U.S. Army soldiers have executed a successful dual engagement flight test of the Northrop Grumman-developed Integrated Air and Missile Defense Battle Command System to identify, track, engage and defeat ballistic and cruise missile targets.
Building upon previous successful flight tests, the April 8 event validated the ability of IBCS to manage multiple threats. The test included joint sensors providing data to the IBCS engagement operations center to augment Army sensor data for a single integrated air picture, and the IBCS selecting from different missile types to defeat multiple threats arriving at the same time.
“This IBCS test demonstrated the benefit of giving warfighters expanded combinations of radars and weapon systems to achieve any-sensor, best-shooter capability,” said Dan Verwiel, vice president and general manager, missile defense and protective systems division, Northrop Grumman Mission Systems. “Together with the Army, we look forward to realizing the advances offered by the IBCS open architecture, including taking advantage of sensors that look in all directions to facilitate 360-degree protection for air and missile defense missions.”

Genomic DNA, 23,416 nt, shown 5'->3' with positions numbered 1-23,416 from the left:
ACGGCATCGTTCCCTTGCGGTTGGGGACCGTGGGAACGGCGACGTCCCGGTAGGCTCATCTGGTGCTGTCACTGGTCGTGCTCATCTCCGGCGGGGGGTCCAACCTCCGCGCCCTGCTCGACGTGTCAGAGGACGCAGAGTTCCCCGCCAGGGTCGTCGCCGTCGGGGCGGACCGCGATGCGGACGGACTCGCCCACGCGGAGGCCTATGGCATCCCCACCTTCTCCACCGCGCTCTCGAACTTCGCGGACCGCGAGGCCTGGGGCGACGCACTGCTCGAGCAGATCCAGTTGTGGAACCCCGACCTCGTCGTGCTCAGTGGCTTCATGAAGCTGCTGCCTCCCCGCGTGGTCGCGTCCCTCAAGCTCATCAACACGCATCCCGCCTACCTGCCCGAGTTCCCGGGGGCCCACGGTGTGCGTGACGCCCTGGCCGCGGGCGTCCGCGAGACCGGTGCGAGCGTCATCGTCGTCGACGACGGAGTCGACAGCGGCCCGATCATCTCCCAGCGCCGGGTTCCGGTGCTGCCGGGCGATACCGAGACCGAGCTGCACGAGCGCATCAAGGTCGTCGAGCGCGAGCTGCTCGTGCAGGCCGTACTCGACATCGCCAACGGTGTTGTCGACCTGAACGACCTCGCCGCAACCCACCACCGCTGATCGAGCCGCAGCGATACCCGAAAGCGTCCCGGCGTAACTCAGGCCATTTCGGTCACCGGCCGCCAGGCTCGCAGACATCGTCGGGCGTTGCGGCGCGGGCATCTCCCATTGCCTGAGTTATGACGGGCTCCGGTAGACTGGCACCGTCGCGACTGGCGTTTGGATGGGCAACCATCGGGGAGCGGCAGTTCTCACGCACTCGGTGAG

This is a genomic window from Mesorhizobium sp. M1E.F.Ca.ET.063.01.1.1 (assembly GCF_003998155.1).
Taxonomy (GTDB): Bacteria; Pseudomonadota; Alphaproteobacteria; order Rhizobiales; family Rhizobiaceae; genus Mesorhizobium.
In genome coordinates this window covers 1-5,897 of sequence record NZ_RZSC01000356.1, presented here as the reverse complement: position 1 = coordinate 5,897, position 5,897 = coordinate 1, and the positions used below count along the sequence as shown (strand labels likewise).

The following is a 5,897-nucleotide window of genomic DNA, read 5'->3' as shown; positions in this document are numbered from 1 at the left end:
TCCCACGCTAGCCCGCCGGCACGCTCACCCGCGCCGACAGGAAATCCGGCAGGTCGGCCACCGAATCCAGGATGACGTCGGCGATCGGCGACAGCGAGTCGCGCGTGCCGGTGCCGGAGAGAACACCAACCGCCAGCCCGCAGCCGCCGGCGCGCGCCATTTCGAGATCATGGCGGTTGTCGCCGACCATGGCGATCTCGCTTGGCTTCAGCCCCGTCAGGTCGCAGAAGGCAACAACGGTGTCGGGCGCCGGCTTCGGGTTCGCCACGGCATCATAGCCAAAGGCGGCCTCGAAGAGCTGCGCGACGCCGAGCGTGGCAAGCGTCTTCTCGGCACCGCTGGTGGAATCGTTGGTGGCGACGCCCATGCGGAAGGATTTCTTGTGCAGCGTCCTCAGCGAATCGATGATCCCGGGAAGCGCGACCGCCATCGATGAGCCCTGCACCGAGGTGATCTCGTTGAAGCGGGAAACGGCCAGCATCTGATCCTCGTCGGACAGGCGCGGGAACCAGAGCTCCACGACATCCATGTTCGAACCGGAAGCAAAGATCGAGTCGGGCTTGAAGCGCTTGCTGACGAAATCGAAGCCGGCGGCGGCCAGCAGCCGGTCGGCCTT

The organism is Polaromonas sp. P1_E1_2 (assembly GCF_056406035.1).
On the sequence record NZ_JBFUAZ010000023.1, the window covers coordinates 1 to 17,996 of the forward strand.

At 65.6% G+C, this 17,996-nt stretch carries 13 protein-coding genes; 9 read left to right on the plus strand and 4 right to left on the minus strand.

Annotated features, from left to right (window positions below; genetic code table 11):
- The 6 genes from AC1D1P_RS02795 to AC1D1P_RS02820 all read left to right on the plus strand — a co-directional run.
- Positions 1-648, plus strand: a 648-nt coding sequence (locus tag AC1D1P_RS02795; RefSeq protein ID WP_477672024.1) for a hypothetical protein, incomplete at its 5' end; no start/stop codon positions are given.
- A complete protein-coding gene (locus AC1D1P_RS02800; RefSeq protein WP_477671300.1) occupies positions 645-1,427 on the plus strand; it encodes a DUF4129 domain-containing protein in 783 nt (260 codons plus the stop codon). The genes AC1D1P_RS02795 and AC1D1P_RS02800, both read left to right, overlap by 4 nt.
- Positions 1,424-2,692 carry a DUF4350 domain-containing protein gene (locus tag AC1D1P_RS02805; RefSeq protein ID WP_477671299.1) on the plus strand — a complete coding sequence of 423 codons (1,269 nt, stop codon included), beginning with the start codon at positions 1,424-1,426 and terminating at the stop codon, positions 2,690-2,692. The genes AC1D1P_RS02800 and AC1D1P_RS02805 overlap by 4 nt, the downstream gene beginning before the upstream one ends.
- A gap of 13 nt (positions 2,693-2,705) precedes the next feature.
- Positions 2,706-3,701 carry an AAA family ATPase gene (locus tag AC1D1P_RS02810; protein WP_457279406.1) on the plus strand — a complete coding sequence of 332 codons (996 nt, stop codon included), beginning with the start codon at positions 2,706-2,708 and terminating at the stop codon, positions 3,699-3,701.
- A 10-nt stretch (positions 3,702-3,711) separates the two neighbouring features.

The IBCS utilized sensors and interceptors from different air defense systems connected at the component level to operate on the IBCS integrated fire control network. Using tracking data from Sentinel and Patriot radars, the IBCS provided the command-and-control (C2) for a Patriot Advanced Capability Three (PAC-3) interceptor to destroy a ballistic missile target and a PAC-2 interceptor to destroy a cruise missile target.
Additionally, the IBCS flight test architecture included the Marine Corps Tactical Air Operations Module for joint C2 situational awareness. Air defenders from Fort Bliss, Texas, conducted all IBCS operations as part of the Limited User Test system evaluation ahead of a Milestone C decision later this year.
Foundational to IAMD transformation and key to the Army IAMD portfolio, the IBCS is managed by the IAMD Project Office, Program Executive Office for Missiles and Space, Redstone Arsenal, Alabama.
IBCS replaces seven legacy C2 systems to deliver a single integrated air picture and offer the flexibility to deploy smaller force packages. By networking sensors and interceptors, IBCS provides wider area surveillance and broader protection areas. With its truly open systems architecture, IBCS enables integration of current and future sensors and weapon systems and interoperability with joint C2 and the ballistic missile defense system.